Flaming Creatures (1962): . Watching this one was like watching a train wreck. If you are into drag-queens, restraints, male genitalia and female mammaries flopping around and half-naked people mixed with awkward silences, show tunes and 50s pop songs, then this one is worth a look. I guess I am looking for a whole lot more from film as art. Missing this one is no crime. I am glad to get it out of the way. I might look into some of his (Jack Smith) other works that are available without the outlay of money, just to see if he had anything else to offer but I kinda doubt it.
Blonde Cobra (1963): Are you kidding me? Immediately upon learning that this was somehow related to Jack Smith I wasn't expecting a lot. This one basically plays out like the story of a few guys with a movie camera, who are stuck in a cabin in the snow with an old Victorola and a bunch of 78rpm records to pass the time, getting drunk while cameras roll, they talk about the weirdest things, one of the narrators sounding amazingly like Miss Piggy. That's about it.
Meshes of the Evening (1943): Maya Deren. An experimental film following a woman who may or may not be dreaming. She walks into an apartment, goes upstair only to look out the window and see herself chasing after a grim reaper who looks a bit like the ghost of Christmas to come in "Scrooged". Plays a little like a very short version of Groundhogs Day. Was originally silent but later provided with a soundtrack which adds a significant ambiance.
Scorpio Rising (1964) Kenneth Anger's film about guys in leather and chains, motorcycles and a bevy of 50s pop hits. Between the dressing rituals, the partying and motorcycle racing with a mingling of film about Christ and his disciples and Adolph Hitler, I am left wondering about the meaning.
Hold Me While I'm Naked (1966) George Kucher's film that if I hadn't read it somewhere would have never guessed it was about sexual frustration. A small film director's lead actress quits a film because she is tired of performing in all her scenes naked.
ubu.com appears to be a good place to go if you want a sampling of avant-garde films. Those I found in this post are just the tip of the iceberg. There are a few more from "The Book" available there as well as SO MANY OTHERS.
Monday, September 14, 2009
Pulp Fiction: So many stories to tell, somehow you come out liking everybody, even though no one is a real pillar of society. Revitalized the stagnant career of John Travolta. My head just spins as I try to imagine how to tell the story chronologically. The story of the Gold Watch as told by Christopher Walken is a Hoot.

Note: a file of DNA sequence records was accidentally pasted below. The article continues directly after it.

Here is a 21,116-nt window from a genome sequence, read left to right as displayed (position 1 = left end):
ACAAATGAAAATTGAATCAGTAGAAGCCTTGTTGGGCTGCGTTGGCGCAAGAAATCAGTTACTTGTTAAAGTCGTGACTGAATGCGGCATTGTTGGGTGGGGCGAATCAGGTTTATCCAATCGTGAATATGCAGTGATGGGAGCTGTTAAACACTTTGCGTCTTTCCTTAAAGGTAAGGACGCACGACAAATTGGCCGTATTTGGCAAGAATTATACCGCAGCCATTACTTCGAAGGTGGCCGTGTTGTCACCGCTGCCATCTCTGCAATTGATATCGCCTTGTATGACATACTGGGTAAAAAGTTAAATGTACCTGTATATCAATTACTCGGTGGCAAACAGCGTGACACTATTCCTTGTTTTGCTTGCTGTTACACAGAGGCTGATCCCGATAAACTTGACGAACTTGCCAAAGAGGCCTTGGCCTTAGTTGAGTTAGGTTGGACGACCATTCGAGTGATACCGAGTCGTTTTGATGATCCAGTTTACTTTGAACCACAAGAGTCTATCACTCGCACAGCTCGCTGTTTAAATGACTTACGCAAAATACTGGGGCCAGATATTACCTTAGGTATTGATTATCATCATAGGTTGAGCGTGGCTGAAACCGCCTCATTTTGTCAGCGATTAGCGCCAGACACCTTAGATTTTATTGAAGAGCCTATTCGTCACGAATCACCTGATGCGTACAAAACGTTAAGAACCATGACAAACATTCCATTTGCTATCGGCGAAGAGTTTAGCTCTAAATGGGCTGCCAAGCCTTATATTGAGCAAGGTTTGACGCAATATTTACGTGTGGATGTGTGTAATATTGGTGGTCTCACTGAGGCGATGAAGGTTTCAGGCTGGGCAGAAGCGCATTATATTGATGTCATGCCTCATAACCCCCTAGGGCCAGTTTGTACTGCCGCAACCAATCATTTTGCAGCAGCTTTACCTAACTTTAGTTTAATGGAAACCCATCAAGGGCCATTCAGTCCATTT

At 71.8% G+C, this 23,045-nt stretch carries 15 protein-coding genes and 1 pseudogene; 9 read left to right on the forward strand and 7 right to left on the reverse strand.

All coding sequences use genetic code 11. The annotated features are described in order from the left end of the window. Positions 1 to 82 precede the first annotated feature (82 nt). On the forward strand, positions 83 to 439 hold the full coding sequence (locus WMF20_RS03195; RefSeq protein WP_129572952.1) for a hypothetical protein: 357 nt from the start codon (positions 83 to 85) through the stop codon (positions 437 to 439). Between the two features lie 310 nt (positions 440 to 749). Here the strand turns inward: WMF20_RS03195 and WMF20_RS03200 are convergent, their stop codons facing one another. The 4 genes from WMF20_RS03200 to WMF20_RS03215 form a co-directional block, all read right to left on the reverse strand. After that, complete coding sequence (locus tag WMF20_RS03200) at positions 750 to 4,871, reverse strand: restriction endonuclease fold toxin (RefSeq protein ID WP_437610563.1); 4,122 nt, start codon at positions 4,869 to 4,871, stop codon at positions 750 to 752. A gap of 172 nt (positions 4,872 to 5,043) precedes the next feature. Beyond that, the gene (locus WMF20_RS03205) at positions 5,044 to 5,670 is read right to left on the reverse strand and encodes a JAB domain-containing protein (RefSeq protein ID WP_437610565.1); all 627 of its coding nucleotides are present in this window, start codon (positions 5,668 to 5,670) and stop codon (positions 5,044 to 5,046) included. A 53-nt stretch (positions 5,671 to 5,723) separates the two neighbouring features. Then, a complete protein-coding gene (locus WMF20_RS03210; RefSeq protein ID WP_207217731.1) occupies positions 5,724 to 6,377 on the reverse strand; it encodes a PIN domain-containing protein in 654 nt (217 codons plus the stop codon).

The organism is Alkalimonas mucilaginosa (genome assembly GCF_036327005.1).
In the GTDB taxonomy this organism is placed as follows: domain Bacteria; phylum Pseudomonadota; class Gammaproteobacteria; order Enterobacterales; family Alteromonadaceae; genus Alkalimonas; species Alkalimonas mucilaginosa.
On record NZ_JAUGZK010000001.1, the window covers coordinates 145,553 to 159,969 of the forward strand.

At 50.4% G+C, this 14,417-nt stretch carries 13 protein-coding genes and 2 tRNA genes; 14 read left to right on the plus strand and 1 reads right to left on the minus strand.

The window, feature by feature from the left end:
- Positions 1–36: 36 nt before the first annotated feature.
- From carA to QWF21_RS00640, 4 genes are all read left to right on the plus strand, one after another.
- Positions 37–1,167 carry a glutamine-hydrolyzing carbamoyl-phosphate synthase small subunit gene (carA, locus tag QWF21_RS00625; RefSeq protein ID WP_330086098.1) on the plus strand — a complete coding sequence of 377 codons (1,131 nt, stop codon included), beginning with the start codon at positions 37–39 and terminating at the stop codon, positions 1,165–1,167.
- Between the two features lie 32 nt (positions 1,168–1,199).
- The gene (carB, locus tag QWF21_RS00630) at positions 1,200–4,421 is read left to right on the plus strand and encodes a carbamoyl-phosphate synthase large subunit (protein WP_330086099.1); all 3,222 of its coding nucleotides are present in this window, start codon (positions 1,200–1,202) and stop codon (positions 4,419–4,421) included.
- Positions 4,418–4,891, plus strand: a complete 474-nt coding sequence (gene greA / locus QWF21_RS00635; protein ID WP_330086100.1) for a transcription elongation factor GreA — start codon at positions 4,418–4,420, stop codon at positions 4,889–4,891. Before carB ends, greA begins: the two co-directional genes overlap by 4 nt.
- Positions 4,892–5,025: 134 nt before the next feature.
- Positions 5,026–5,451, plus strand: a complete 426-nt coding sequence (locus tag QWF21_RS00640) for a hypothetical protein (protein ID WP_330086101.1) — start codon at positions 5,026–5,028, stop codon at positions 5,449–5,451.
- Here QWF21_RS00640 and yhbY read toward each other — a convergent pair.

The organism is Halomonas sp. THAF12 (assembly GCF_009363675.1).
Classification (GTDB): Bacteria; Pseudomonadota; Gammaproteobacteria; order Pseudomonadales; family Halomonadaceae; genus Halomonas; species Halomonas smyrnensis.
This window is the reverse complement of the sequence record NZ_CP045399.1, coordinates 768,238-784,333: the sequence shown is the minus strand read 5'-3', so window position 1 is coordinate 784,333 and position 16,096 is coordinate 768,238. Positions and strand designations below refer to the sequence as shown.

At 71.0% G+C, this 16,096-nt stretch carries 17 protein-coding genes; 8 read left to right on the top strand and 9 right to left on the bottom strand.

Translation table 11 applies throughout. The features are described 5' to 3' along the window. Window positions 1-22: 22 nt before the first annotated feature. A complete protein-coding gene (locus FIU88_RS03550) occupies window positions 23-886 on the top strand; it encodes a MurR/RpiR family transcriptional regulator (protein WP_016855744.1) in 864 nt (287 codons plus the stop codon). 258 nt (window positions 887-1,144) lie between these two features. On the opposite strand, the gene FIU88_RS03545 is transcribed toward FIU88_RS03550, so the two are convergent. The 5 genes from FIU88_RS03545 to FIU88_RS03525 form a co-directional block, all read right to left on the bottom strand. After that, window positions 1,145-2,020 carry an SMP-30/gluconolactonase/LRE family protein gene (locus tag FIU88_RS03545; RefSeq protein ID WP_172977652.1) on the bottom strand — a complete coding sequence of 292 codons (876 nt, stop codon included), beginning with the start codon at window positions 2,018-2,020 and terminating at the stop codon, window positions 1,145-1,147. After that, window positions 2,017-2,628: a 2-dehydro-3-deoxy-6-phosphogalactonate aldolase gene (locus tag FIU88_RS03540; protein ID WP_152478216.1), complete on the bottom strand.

Kill Bill Vol. 1: An homage to the Martials Arts film, this one about a league of assassins, who set out to kill one of their own, only to fail, leading to an obsessive need for revenge. Lots of great choreographed fight sequences (hand-to-hand and sword play) elevate genre to amazing spectacle. The Bride gets her day.
One of my favorite scenes comes from this movie. When Uma Thurman opens a door looking for Lucy Lui, we see a very peaceful Japanese garden with snow falling. A clapping is heard as the soundtrack rolls to Santa Esmerelda's Latin disco cover of "Don't let Me Be Misunderstood".
Notable Exceptions: Of course, my volume of "The Book" was printed prior to the release of "Kill Bill, Vol 2" its inclusion as a notable exception is absolute. This being said, "Inglourious Basterds" was released in September, where Tarantino recreates the genre of "Secret Mission War Movie" not really popular in a few decades. It has more in common with the fantasy genres, since it rewrites history with a great big "if only this could have happened". Brad Pitt's Major Aldo Raine is the kind of role that he is meant to play. The over the top, half prize fighter, half mental patient with a little stand-up comic added for good measure.
Friday, September 11, 2009
Tabu (1931) Murnau's last film. A story of Polynesian culture involving a young pearl diver in love with a girl who is destined by the tribal elders to be the the bride of the god that they worship. They unsuccessfully attempt to run away but the elders have a long reach. Not my favorite of Murnau's films, if I had to pinpoint why I have to say because it is so bright, the darkness and shadows that Murnau is so effective at manipulating, is just not available on the island of Bora Bora. Regardless it is certainly well worth seeing.
Notable Exceptions: Phantom (1922) has come up on TCM a couple of time. It is a story about man's obsession for a woman he sees on the streets, and Faust (1926) with a perfect performance by Emil Jannings and Mr. Scratch himself.
Wednesday, September 9, 2009
Saturday, September 5, 2009
The Passion of the Christ (2004) -Mel does it again. As if filming the Battle of Stirling wasn't enough, especially in kilts, he takes on the crucifiction of Christ, with actors performing in Latin, Aramaic and Hebrew. I am an agnostic and though I may not see it as a spiritual film, I recognize that the feat is something to be admired.